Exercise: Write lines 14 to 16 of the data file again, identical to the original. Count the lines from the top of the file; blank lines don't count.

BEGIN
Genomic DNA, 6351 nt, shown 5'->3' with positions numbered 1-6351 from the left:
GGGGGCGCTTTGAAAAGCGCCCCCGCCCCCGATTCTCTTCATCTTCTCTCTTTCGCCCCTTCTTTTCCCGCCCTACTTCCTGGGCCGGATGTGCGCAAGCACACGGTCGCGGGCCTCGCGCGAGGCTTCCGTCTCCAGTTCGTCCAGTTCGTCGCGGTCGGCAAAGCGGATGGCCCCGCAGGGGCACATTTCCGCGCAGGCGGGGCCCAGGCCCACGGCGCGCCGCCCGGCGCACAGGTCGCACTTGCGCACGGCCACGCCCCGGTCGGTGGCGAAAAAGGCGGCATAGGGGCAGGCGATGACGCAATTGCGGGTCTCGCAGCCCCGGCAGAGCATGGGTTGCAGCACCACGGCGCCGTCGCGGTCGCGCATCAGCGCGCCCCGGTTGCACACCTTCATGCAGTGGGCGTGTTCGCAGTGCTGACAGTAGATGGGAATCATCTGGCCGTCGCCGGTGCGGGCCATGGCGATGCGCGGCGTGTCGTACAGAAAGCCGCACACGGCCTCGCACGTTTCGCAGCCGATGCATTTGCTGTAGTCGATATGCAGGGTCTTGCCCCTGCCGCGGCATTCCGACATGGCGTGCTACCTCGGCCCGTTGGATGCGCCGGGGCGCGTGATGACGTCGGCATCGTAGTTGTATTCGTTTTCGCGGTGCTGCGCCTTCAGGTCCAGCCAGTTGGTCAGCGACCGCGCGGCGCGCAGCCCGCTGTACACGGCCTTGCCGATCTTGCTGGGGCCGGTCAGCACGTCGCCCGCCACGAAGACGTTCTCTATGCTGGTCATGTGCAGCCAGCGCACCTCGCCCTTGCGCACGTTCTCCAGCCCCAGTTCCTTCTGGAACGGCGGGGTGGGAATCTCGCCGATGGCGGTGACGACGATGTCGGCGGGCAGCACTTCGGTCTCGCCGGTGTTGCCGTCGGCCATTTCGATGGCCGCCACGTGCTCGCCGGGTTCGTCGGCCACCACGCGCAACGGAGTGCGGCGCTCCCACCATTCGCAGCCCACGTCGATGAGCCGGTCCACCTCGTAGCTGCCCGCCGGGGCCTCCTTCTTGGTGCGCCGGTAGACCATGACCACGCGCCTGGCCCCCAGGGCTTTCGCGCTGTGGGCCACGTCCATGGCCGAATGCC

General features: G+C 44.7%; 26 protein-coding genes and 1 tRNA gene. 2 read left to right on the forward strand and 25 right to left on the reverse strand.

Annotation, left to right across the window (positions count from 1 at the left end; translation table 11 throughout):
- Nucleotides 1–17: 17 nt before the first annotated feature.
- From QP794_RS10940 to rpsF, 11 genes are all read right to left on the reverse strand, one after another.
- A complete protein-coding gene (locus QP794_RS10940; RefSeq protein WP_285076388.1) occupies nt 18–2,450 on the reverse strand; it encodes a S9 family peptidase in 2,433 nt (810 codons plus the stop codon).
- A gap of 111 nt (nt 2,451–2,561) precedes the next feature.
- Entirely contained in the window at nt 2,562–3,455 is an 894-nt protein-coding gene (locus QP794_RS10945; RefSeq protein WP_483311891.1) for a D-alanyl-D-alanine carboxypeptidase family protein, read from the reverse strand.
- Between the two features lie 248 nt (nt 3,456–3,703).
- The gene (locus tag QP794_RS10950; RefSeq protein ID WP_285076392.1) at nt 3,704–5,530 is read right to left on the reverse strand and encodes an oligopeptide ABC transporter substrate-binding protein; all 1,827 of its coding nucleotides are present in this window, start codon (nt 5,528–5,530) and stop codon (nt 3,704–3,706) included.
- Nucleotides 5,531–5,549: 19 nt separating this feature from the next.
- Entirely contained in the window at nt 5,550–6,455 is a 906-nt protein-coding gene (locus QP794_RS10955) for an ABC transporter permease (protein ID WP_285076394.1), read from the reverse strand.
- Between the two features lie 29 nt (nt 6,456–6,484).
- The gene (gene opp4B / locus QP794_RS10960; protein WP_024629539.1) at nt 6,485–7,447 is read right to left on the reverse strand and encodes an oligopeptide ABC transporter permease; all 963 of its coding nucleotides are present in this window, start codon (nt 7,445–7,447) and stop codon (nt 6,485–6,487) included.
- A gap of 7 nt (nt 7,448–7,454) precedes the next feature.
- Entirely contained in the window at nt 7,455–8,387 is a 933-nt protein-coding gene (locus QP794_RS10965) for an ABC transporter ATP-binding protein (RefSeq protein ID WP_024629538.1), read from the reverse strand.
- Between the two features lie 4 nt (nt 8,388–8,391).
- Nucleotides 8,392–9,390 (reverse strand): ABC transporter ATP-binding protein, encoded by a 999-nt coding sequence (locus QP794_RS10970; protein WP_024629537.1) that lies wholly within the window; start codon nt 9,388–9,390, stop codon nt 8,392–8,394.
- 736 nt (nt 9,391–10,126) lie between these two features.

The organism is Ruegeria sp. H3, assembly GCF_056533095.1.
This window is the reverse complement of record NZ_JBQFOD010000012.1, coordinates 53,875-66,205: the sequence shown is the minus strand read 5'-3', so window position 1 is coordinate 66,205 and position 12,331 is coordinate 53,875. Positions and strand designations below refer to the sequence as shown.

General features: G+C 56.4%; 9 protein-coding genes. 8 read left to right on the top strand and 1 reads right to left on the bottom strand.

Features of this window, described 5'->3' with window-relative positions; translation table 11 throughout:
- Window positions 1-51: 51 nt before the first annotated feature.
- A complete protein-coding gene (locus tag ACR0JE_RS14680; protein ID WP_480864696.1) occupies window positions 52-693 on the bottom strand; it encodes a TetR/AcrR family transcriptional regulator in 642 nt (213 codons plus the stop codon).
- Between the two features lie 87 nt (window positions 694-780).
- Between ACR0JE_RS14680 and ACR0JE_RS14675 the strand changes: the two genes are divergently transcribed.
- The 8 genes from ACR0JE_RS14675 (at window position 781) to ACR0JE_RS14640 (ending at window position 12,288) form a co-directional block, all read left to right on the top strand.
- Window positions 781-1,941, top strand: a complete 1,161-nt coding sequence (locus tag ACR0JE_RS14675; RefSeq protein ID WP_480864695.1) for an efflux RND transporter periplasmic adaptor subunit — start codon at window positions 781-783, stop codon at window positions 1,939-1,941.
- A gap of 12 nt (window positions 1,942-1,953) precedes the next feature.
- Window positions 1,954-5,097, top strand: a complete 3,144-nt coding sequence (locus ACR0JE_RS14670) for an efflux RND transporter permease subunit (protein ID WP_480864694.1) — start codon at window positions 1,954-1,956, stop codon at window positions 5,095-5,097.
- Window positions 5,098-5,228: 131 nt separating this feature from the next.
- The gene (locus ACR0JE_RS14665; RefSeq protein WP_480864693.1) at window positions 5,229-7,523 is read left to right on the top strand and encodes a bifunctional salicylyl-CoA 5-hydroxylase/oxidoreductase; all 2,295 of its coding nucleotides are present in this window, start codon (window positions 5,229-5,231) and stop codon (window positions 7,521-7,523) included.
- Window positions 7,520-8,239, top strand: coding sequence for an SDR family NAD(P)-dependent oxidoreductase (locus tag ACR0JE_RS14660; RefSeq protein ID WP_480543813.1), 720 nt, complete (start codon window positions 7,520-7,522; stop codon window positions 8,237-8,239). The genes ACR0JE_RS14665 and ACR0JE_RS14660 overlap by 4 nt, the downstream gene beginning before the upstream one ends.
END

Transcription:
- Between the two features lie 29 nt (nt 6,456–6,484).
- The gene (gene opp4B / locus QP794_RS10960; protein WP_024629539.1) at nt 6,485–7,447 is read right to left on the reverse strand and encodes an oligopeptide ABC transporter permease; all 963 of its coding nucleotides are present in this window, start codon (nt 7,445–7,447) and stop codon (nt 6,485–6,487) included.
- A gap of 7 nt (nt 7,448–7,454) precedes the next feature.